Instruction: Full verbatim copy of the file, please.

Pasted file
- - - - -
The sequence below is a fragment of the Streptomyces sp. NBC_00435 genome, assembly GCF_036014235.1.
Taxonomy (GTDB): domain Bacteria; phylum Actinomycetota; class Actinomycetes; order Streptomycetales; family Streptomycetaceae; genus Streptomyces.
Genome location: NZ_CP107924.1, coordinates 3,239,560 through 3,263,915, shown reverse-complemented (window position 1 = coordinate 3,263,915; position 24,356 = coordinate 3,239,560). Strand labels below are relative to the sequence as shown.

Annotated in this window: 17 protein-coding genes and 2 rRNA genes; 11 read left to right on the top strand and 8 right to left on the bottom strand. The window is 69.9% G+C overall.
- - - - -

The sequence below is a fragment of the Streptomyces sp. NBC_00435 genome, assembly GCF_036014235.1.
Taxonomy (GTDB): domain Bacteria; phylum Actinomycetota; class Actinomycetes; order Streptomycetales; family Streptomycetaceae; genus Streptomyces.
Genome location: NZ_CP107924.1, coordinates 3,239,560 through 3,263,915, shown reverse-complemented (window position 1 = coordinate 3,263,915; position 24,356 = coordinate 3,239,560). Strand labels below are relative to the sequence as shown.

Annotated in this window: 17 protein-coding genes and 2 rRNA genes; 11 read left to right on the top strand and 8 right to left on the bottom strand. The window is 69.9% G+C overall.